Christie's auction

From: William Donzelli <>
Date: Tue Feb 15 17:08:53 2005

> These are journals that any University library has multiple copies
> of (probably one in the math department, one in the main library). If
> each of these issues was worth the $1000-$2000 that Christie's says it is,
> we could solve all of the public university's funding problems for a century
> without a problem.

One of the main differences - possibly THE main difference - between
the high end (Christie's/Sotheby's) and pretty much everyone else (Ebay,
typical antique auctions) is provenance.

Simply put, provenance is very solid when an item goes thru the high end
(99 percent of the time), and provenance is a huge factor in selling price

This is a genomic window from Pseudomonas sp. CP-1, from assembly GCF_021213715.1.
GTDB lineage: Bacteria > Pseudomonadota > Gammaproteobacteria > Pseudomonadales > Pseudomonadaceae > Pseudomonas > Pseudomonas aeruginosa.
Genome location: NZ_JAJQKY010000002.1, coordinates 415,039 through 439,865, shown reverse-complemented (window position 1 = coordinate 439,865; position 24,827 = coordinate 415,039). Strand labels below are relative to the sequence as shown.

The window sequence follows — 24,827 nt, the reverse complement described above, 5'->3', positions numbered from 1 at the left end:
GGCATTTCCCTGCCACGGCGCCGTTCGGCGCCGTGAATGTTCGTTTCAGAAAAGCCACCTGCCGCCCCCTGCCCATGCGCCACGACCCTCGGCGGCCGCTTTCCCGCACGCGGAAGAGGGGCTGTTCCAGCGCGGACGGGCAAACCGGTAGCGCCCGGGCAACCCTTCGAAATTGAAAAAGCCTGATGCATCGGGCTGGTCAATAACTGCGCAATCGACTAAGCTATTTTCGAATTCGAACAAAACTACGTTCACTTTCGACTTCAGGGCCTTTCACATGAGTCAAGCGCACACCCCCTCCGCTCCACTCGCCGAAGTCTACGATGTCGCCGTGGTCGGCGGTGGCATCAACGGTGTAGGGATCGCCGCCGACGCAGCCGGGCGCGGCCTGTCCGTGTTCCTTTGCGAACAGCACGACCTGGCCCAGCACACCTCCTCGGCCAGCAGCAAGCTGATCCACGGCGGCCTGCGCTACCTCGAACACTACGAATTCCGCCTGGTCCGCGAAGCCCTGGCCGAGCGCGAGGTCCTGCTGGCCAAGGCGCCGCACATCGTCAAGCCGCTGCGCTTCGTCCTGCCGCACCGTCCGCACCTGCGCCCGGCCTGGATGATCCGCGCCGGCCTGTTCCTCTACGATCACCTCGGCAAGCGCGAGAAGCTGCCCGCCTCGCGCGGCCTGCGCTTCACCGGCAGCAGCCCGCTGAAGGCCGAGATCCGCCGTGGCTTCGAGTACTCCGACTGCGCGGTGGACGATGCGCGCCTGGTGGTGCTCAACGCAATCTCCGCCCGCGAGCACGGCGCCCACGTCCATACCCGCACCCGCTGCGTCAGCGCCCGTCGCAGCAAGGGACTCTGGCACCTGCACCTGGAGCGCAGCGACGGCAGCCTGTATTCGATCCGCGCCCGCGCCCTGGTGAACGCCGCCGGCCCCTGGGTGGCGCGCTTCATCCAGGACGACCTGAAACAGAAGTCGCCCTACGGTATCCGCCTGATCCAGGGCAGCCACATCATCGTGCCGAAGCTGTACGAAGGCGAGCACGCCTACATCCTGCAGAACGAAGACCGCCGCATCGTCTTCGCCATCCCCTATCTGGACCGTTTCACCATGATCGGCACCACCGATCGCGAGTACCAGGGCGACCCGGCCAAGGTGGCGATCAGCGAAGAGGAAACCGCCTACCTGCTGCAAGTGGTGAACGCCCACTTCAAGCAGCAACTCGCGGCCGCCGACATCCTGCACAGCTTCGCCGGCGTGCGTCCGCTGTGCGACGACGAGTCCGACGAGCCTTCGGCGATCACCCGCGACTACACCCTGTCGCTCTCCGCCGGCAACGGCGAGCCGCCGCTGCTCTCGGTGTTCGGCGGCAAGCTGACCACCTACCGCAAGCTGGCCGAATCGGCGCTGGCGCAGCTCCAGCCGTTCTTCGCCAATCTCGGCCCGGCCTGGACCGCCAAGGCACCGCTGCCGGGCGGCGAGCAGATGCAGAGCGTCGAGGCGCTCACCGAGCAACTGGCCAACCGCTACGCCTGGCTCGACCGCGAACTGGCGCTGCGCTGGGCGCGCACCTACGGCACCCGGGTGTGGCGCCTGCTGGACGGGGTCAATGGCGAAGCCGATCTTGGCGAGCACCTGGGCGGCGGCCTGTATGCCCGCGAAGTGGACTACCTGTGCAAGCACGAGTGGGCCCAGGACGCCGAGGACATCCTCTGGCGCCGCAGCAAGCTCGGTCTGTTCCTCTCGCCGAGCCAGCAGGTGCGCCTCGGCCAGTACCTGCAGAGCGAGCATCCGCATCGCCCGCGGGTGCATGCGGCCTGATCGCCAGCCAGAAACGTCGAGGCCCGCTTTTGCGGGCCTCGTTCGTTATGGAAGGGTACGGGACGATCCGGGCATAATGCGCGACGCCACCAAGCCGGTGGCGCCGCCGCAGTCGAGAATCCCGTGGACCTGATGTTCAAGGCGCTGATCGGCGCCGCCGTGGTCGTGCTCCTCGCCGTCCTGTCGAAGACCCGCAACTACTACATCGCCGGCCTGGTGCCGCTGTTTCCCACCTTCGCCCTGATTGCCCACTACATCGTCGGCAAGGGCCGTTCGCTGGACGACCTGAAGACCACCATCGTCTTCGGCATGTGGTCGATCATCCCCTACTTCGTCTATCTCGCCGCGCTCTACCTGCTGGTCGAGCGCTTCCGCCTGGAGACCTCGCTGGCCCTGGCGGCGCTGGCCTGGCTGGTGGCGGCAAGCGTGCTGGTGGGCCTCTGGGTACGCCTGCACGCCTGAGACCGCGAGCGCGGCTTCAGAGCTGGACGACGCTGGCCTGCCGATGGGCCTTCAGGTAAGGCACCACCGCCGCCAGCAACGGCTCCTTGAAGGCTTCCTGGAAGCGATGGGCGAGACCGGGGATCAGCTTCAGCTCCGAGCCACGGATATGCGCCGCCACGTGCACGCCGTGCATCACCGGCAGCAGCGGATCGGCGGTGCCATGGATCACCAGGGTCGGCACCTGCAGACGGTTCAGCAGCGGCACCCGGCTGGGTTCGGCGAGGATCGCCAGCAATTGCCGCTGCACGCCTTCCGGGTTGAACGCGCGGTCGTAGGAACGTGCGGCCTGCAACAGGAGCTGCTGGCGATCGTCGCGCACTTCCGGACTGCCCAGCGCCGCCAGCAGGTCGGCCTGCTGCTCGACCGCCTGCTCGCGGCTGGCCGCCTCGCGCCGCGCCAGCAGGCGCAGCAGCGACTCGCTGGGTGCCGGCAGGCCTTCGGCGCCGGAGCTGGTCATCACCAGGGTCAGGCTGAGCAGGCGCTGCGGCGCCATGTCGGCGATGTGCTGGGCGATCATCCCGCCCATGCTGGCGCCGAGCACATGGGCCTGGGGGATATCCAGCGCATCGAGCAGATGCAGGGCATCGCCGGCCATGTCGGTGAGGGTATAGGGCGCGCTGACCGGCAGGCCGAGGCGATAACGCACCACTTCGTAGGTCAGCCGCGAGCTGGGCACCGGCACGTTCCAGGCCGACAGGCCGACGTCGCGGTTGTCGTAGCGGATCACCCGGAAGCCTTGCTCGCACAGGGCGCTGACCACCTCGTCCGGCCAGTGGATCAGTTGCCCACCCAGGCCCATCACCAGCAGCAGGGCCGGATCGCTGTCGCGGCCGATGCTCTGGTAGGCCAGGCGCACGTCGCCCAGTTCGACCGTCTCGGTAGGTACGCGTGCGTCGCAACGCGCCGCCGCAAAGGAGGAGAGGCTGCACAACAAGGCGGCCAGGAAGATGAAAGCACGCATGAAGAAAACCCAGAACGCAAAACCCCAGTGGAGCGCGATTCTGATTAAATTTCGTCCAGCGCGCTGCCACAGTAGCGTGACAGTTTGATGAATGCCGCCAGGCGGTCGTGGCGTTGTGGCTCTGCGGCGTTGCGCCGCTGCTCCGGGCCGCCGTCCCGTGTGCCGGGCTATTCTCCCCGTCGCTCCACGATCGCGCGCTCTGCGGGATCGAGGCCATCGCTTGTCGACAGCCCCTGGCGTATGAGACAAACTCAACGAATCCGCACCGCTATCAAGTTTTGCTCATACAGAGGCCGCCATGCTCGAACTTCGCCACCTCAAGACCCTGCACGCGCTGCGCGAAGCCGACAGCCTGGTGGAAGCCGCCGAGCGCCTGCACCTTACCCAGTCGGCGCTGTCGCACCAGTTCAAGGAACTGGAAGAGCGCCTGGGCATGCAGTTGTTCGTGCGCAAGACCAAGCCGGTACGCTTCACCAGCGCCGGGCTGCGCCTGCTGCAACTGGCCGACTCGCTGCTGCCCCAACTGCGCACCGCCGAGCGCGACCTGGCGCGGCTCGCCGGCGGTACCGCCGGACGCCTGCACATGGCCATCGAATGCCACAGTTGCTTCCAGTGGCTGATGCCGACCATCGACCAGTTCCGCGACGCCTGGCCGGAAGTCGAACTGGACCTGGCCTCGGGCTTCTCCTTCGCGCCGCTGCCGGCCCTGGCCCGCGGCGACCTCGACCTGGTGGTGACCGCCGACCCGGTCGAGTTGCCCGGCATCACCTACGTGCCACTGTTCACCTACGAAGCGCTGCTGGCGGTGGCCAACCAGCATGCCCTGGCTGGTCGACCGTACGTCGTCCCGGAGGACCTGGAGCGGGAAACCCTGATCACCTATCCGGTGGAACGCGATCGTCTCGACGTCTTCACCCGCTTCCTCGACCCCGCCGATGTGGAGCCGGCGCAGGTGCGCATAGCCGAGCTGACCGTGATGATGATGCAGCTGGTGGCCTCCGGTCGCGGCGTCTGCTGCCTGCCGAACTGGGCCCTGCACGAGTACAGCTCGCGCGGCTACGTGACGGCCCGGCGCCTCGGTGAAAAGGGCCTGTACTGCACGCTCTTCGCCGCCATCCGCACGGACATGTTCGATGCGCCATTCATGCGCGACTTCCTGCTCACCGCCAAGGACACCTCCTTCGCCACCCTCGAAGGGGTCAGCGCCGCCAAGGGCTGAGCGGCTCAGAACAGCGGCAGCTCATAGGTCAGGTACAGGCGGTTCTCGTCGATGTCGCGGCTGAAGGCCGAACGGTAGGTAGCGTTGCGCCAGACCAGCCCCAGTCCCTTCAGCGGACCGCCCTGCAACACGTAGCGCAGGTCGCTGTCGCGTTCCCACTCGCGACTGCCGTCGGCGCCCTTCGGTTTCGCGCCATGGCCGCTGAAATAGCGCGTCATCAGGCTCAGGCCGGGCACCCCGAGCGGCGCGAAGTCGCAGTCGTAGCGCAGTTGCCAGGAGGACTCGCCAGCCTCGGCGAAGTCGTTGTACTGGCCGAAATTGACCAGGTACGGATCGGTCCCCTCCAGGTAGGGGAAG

and demand. Provenance doesn't mean squat* when an item goes thru just
about any other channel. Even sitting on a library shelf.

In fact, just the fact that an item was sold in a high end auction adds
considerable provenance, and with it, value.

*Look at Ebay - how much do you trust descriptions? Judging from the
weekly "look at item 123456789 - WHAT A SCAM!" threads on this list -
probably not much at all. Likewise, at a live surplus or country auction -
do you *completely* trust the knowledge that the auctioneer has, even
though he only spent an average of a minute or two dealing with each lot?

William Donzelli
Received on Tue Feb 15 2005 - 17:08:53 GMT

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